CHATTANOOGA, Tenn. (CN) — Before appointing a forensic examiner or considering sanctions against a Tennessee county for the loss of months of dashboard-camera footage — possible evidence for nine lawsuits against a single sheriff’s deputy accused of a range of misconduct — a federal magistrate wants to ensure the footage is actually gone.
Calling the loss of the data a “front-burner item,” U.S. Magistrate Judge Christopher Steger in Eastern District of Tennessee said Tuesday that Hamilton County, which sits in the southeast corner of the state, had a duty to preserve evidence — including the dash-cam footage of the traffic stops in question.
At the center of the lost evidence is former Hamilton County Sheriff Deputy Daniel Wilkey. In December, the county district attorney filed 44 criminal charges against him that ranged from rape and sexual battery to reckless driving. Wilkey and Hamilton County also face nine civil lawsuits, including one class action.
The civil lawsuits, filed in state court, were transferred and consolidated in the federal court in Chattanooga. The lead lawsuit of the consolidated complaints alleges Wilkey stopped a woman’s 2016 Chrysler 300 in February 2019 and conducted a search that included orders that she pull out her bra and shake it and her shirt.
After he found part of a marijuana joint, Wilkey told the woman he felt that God wanted him to baptize her and he would only give her a criminal citation if she allowed him to do so. At a boat ramp and with another deputy as witness, Wilkey stripped to his boxers and submerged the woman in the cold winter water.
A few weeks ago, the woman’s attorney, Robin Flores, learned that the county admitted in another case in Tennessee state court that the server storing all the dash-cam footage the Hamilton County Sheriff’s Office recorded from Oct. 25, 2018, to Jan. 23, 2020, suffered a software failure.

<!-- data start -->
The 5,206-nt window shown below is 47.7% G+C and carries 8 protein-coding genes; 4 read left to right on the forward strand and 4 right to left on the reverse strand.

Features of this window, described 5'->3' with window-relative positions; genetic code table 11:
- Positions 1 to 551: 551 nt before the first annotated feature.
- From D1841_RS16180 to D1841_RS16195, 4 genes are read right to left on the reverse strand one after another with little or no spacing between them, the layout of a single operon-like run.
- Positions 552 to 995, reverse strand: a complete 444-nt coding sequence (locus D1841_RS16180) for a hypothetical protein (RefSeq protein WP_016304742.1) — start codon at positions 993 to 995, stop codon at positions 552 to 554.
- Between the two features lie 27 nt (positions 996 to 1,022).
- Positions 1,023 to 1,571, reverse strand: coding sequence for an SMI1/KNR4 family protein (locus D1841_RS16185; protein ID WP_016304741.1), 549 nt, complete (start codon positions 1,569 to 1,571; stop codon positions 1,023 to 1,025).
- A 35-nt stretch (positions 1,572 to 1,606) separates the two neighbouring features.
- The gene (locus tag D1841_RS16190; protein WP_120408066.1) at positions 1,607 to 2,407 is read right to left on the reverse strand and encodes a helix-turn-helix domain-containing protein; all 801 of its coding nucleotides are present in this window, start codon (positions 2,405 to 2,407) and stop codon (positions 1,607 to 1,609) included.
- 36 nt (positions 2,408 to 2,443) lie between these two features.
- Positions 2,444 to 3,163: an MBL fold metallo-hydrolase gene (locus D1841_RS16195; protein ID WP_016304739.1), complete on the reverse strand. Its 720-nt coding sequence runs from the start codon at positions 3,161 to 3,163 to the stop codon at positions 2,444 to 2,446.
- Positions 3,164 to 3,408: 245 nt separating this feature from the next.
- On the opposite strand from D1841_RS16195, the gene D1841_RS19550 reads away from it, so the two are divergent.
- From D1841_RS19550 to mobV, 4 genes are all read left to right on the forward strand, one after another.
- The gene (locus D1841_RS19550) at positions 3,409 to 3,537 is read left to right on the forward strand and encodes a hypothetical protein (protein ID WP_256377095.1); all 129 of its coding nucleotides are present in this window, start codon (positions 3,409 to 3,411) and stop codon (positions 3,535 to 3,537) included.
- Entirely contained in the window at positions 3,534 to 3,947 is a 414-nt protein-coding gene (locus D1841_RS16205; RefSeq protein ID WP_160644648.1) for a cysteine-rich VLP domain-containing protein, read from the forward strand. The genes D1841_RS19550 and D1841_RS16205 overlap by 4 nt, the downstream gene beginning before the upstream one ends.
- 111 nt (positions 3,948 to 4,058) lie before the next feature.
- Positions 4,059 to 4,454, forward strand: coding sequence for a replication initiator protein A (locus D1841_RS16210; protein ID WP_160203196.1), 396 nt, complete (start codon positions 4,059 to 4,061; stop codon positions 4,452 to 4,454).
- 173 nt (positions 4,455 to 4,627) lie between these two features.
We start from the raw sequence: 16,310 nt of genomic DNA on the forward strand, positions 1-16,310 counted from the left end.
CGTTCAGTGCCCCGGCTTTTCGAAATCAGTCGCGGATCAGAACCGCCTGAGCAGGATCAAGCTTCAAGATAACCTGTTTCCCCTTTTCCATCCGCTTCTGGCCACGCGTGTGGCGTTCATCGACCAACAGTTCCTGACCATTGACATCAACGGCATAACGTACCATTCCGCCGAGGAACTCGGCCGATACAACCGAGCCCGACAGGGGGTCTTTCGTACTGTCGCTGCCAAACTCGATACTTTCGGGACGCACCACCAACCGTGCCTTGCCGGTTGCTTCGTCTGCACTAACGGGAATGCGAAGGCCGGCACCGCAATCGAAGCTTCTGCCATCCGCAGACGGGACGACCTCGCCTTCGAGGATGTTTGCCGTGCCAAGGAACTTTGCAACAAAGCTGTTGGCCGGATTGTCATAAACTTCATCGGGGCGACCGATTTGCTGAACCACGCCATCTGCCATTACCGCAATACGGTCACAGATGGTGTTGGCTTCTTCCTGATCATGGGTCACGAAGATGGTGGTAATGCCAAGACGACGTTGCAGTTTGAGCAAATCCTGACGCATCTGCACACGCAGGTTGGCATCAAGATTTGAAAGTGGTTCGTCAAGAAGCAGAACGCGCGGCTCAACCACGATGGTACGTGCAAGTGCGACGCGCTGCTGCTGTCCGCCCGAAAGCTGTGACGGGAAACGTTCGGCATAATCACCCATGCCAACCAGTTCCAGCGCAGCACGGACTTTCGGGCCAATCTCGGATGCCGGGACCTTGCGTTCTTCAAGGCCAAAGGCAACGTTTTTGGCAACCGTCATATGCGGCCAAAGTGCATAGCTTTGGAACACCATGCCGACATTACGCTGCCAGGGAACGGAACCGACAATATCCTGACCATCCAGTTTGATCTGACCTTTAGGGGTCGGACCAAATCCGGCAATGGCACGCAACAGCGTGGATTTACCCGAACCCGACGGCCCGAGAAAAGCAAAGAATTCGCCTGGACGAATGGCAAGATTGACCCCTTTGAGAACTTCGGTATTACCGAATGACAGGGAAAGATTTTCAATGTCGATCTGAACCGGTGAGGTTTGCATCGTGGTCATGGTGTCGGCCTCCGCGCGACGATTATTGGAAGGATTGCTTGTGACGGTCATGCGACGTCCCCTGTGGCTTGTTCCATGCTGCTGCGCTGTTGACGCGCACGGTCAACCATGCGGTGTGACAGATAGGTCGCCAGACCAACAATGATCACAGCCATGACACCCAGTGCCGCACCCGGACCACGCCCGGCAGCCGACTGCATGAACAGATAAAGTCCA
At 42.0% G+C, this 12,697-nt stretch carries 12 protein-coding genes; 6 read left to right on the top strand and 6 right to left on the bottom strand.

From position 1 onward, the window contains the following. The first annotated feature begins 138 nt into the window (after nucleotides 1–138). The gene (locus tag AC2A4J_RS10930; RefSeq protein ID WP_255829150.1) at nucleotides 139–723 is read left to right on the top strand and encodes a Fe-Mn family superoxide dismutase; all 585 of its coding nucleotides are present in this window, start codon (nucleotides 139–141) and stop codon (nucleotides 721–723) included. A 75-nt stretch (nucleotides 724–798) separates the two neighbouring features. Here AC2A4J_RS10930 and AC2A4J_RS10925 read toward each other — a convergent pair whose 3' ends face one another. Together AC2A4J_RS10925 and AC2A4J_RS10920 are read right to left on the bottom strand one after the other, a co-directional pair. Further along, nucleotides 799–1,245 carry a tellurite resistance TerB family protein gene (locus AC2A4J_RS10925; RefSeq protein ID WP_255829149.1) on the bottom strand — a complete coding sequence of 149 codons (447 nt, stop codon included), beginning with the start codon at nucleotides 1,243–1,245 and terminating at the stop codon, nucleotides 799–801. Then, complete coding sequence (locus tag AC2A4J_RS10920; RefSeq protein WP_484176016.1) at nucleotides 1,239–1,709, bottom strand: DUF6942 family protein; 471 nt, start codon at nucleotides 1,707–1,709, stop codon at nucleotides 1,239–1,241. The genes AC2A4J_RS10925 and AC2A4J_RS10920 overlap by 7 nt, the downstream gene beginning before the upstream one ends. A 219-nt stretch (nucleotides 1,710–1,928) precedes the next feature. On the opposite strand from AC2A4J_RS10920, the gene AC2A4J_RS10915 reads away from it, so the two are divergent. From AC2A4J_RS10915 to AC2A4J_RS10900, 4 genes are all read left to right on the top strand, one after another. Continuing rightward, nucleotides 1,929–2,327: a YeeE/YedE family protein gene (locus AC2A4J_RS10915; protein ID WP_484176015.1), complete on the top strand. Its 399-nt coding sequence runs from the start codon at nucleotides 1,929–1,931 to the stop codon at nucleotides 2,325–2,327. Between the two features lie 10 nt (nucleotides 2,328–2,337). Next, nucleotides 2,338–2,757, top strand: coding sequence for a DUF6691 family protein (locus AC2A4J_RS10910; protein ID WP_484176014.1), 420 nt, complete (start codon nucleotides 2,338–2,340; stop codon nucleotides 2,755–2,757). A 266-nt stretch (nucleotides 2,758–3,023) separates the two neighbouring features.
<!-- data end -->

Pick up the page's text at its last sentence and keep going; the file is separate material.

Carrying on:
According to the county, all the footage is gone and unrecoverable.
“These videos are the most crucial evidence in this matter,” Flores wrote in a Feb. 28 motion asking the federal court to order the county to preserve electronic data.
But at a hearing Tuesday morning, attorneys for the county, the deputy and the people alleging the misconduct told the magistrate judge some dash-cam footage from the server does exist.
It was a hearing conducted in the age of the coronavirus: Steger said he was sitting in an empty courtroom while the attorneys and two reporters dialed into the hearing conducted over the phone. In keeping with local rules, Steger said the reporters could not record the proceedings.
Flores said more than 500 hours of dash-cam footage was obtained by the local district attorney. Another attorney mentioned he had seen the two-minute video of the baptism that Jacob Goforth, the deputy who allegedly witnessed the event, took on his cellphone – also in the possession of the DA.
Hamilton County attorney Sharon Milling told Steger the county saved 180 hours of dash-cam footage on a terabyte external hard drive, which was sitting at the sheriff’s office.
“We need to best, as possible, recreate all the footage that was lost from the server. And the only way to do that is to figure out what footage exists,” Steger said.
The magistrate judge told the county to file weekly status reports and preserve the malfunctioning server so a forensic examiner could look at it if needed.
When Steger asked how long the county may take in compiling and reviewing the footage, county attorney Dee Hobbs alluded to the challenges brought by the Covid-19 pandemic.
“Unfortunately, we do not know what tomorrow brings. We may be sent home. We don’t know,” Hobbs said.
William Klaver, who is representing himself in his suit against Wilkey and the county, said the timing of the downed server was too convenient — months after he filed his complaint in July – and the county kept the plaintiffs in the dark for weeks after learning of the loss.
“I don’t believe a word they said so far,” Klaver said.
A trial is scheduled for August 2021.